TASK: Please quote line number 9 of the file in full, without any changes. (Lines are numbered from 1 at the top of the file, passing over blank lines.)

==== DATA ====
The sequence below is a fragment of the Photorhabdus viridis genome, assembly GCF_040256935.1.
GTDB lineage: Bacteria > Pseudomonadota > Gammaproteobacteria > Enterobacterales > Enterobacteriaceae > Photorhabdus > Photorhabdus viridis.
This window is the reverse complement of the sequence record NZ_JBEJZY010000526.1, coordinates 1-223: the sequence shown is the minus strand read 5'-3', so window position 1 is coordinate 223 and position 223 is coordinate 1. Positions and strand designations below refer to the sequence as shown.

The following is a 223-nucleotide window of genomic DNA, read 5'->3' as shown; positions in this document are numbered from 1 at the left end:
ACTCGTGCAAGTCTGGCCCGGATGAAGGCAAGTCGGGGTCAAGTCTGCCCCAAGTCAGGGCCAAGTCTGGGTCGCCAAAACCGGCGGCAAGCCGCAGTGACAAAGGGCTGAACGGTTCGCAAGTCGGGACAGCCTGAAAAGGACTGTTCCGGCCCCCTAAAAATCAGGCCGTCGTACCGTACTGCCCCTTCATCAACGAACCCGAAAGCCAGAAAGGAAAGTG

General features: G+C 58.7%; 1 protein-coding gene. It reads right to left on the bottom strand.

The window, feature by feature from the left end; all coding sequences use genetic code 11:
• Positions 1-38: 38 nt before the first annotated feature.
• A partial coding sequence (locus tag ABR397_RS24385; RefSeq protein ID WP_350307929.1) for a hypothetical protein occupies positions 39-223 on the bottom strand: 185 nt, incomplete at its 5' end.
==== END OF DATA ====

• A partial coding sequence (locus tag ABR397_RS24385; RefSeq protein ID WP_350307929.1) for a hypothetical protein occupies positions 39-223 on the bottom strand: 185 nt, incomplete at its 5' end.